Ford, EPA in deal for new hybrid engine design
Many automakers have been developing so-called hybrid cars and trucks that marry a gasoline engine with an electric motor and battery pack. The electric motor acts as both a booster and an energy recovery device, increasing fuel economy by reducing the workload of the gasoline engine.
Instead of electric batteries, the Ford-EPA system uses a pressurized liquid to store energy. Hydraulic motors and pumps recover energy from the engine and brakes, then use the pressure from the tanks to help power the vehicle.
Ford spokesman Jon Harmon said the system was still in the laboratory, but could offer some advantages over electric hybrids. The tanks needed to store pressurized liquid may be lighter and cheaper than hybrid batteries and possibly more efficient.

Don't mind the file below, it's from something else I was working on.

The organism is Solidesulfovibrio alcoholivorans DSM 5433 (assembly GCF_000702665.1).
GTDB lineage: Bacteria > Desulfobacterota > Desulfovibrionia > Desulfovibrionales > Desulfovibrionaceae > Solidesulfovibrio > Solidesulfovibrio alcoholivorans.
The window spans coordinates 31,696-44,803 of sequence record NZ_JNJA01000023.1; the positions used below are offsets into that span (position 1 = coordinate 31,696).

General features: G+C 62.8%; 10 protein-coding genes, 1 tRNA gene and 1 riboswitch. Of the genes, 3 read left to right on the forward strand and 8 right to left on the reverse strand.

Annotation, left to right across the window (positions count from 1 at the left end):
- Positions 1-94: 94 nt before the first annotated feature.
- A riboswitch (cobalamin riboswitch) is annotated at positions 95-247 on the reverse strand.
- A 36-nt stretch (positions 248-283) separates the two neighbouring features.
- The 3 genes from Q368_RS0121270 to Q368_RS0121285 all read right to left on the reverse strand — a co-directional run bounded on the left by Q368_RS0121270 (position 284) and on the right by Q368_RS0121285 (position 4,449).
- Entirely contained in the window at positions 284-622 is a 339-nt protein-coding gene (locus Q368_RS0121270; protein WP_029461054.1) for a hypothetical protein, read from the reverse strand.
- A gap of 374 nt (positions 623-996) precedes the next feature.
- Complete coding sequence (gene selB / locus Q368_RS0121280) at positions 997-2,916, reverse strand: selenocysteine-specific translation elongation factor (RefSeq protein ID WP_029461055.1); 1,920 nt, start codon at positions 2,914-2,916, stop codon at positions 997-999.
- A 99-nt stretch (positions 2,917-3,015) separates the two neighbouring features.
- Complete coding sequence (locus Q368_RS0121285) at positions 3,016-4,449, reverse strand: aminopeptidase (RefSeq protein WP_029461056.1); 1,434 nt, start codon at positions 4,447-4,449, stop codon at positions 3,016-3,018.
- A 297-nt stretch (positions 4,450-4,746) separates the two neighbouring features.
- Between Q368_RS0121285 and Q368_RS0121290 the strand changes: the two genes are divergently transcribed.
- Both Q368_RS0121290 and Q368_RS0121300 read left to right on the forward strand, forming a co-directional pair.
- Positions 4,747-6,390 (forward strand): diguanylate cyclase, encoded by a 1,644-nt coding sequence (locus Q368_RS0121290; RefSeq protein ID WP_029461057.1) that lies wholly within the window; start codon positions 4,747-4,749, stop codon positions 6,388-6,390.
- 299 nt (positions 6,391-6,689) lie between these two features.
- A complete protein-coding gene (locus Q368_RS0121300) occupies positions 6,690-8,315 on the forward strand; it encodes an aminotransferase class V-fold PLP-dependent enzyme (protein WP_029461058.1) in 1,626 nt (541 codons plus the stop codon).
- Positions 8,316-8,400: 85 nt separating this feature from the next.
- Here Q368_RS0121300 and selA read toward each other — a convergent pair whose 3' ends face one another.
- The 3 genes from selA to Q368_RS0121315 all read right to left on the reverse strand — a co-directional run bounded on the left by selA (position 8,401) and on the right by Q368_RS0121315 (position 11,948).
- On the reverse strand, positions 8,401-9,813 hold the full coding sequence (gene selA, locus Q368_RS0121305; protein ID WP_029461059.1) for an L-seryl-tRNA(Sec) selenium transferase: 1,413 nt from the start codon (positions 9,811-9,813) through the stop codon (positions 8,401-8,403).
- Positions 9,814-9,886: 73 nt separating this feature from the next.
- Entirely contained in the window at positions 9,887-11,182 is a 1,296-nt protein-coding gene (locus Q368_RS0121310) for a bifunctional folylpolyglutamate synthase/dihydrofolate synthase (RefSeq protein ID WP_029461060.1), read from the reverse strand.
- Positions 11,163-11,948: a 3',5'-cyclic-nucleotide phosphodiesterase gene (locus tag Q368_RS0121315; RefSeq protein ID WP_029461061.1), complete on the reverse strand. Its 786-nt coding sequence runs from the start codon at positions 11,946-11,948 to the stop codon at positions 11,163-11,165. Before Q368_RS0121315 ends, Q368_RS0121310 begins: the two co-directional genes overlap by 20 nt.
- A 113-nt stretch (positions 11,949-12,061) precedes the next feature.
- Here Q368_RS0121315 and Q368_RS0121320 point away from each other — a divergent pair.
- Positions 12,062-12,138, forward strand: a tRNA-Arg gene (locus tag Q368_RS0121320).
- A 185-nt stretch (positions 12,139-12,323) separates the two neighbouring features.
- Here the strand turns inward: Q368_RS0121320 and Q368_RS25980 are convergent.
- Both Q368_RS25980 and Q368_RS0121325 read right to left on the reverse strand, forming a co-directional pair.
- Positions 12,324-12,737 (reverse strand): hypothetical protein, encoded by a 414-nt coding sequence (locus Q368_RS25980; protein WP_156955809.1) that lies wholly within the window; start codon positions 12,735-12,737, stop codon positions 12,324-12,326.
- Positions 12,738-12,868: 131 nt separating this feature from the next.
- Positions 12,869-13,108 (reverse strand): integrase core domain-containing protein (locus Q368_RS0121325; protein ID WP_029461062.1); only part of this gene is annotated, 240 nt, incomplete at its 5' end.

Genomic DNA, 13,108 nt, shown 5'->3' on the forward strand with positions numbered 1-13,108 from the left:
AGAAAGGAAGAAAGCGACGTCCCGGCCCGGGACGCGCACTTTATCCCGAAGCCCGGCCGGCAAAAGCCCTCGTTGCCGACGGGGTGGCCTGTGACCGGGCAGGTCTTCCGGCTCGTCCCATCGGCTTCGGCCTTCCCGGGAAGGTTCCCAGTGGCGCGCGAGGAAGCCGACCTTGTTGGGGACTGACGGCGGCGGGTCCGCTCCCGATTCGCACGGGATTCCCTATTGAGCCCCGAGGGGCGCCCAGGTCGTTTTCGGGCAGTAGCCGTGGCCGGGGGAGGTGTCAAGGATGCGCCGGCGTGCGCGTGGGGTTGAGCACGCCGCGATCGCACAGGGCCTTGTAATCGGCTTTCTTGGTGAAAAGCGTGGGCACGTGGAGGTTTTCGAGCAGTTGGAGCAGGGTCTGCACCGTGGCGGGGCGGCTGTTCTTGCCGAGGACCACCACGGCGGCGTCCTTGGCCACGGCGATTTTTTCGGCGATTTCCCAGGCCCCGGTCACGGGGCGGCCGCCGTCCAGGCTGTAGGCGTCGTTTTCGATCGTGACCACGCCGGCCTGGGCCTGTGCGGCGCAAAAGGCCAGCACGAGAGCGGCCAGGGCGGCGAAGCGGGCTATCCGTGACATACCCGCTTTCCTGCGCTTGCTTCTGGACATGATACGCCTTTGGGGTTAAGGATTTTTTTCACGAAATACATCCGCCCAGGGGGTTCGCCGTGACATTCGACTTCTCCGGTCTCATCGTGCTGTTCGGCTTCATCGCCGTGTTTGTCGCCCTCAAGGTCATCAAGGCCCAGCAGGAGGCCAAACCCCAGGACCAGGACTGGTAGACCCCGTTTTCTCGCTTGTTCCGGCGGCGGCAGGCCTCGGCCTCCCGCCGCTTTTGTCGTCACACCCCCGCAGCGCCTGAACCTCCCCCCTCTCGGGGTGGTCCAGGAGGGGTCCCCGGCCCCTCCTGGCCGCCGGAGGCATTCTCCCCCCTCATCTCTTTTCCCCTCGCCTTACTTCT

In addition, the hydraulic system produces more torque, or twisting power, than other hybrids - an important consideration for trucks that require high-torque engines.
The terms of the agreement were not disclosed. Ford has an exclusive right to the technology and said it hopes to put a pilot fleet of vehicles with the system on the road by the end of the decade.
Only Toyota Motor Corp. and Honda Motor Co. Ltd. currently sell small numbers of hybrid cars in the United States. Ford, General Motors Corp. and the Chrysler side of DaimlerChrysler AG all have plans to sell limited numbers of hybrid trucks or SUVs by 2003.
Automakers have been slow to roll out hybrids in large volumes, citing the higher production costs of the electric systems and low consumer demand for fuel-efficient vehicles. Enviromental groups have been lobbying for more hybrid production to slow the growth in U.S. gasoline consumption, which has increased steadily since the 1970s.